[ RadSafe ] US Nuclear Regulatory Commission Mobile Laboratories
Clayton J Bradt
CJB01 at health.state.ny.us
Wed Oct 10 12:51:14 CDT 2012
I didn't know that the NRC ever had mobile labs, so I can't say what
happened to them. However from my experience here in NYS, the value of
mobile laboratories is wildly over estimated. In almost every circumstance
imaginable, it is always better to put the samples on wheels and bring
them to the laboratory for analysis, than to put the the laboratory on
wheels and bring it to the samples. Perhaps it was the recognition of this
fact that led the NRC to discontinue the program. This explanation may be
a bit far fetched, however as it would imply a capacity for learning not
generally observed from that organization.
Clayton J. Bradt
NYS Dept. of Health
Biggs Laboratory, Room D486A
Empire State Plaza
Albany, NY 12201-0509
The richest 400 Americans own as much as the bottom 150 million put
Date: Wed, 10 Oct 2012 08:38:41 -0500
From: Erik Nielsen <Nielsen.Erik at epamail.epa.gov>
Subject: [ RadSafe ] US Nuclear Regulatory Commission Mobile
To: liste de distribution pour les RADIOCHIMISTEs <RADCH-L at in2p3.fr>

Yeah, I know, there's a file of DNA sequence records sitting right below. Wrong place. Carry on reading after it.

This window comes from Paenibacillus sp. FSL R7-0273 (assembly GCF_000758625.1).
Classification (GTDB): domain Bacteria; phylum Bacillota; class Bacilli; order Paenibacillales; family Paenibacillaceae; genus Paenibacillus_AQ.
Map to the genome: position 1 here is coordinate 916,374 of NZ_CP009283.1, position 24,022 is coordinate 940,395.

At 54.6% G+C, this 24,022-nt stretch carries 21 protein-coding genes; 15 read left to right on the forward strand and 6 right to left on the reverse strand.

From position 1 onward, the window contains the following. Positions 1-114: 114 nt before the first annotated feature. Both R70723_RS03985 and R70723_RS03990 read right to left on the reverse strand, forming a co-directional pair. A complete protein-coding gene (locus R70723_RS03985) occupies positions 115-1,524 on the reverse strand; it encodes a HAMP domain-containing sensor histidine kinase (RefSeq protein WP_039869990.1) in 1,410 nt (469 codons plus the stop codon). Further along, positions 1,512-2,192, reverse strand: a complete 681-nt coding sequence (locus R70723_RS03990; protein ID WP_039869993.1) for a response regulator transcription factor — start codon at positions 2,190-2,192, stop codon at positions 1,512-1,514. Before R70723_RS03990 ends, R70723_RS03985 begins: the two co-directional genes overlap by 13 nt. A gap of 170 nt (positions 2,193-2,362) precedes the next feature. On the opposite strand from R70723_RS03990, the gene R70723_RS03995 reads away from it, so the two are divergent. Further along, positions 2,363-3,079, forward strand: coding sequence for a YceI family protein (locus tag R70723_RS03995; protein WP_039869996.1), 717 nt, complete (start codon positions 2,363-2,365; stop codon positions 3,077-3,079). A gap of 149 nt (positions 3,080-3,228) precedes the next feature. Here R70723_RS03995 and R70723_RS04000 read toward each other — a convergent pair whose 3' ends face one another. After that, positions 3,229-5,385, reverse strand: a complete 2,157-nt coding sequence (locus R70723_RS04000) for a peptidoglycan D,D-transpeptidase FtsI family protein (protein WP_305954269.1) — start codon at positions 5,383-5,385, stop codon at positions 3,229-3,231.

Cc: radsafe at health.phys.iit.edu
<OF97556172.C068423A-ON85257A93.004A58D3-86257A93.004AF3F7 at epamail.epa.gov>
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Does anyone have knowledge of what happened to the USNRC mobile
What physically happened to the vehicles/equipment? The radiochemists
that staffed these labs?
What was the rationale for discontinuing these mobile laboratories? What
replaced the analytical need that these lab(s) filled?
Any background information on these and other mobile laboratories in the
United States would be appreciated (DOE Hotspot, DOE Rascal, State mobile
Erik C. Nielsen
USEPA, National Air and Radiation Environmental Laboratory
540 South Morris Ave.
Montgomery, AL 36115
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